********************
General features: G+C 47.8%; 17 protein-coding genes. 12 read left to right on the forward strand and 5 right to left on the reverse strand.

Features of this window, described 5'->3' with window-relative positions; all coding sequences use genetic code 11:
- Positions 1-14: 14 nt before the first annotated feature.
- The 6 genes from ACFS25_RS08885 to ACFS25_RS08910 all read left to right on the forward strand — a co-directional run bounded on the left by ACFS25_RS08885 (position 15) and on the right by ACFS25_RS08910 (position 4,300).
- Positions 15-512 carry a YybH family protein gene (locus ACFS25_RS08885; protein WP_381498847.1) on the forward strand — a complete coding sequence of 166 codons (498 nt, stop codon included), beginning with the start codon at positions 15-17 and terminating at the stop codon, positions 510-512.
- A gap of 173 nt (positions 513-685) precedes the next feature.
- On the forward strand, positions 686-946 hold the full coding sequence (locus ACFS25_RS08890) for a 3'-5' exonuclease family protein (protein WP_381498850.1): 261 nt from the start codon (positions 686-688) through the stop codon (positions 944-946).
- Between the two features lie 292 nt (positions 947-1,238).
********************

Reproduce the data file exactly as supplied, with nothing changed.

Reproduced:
General features: G+C 47.8%; 17 protein-coding genes. 12 read left to right on the forward strand and 5 right to left on the reverse strand.

Features of this window, described 5'->3' with window-relative positions; all coding sequences use genetic code 11:
- Positions 1-14: 14 nt before the first annotated feature.
- The 6 genes from ACFS25_RS08885 to ACFS25_RS08910 all read left to right on the forward strand — a co-directional run bounded on the left by ACFS25_RS08885 (position 15) and on the right by ACFS25_RS08910 (position 4,300).
- Positions 15-512 carry a YybH family protein gene (locus ACFS25_RS08885; protein WP_381498847.1) on the forward strand — a complete coding sequence of 166 codons (498 nt, stop codon included), beginning with the start codon at positions 15-17 and terminating at the stop codon, positions 510-512.
- A gap of 173 nt (positions 513-685) precedes the next feature.
- On the forward strand, positions 686-946 hold the full coding sequence (locus ACFS25_RS08890) for a 3'-5' exonuclease family protein (protein WP_381498850.1): 261 nt from the start codon (positions 686-688) through the stop codon (positions 944-946).
- Between the two features lie 292 nt (positions 947-1,238).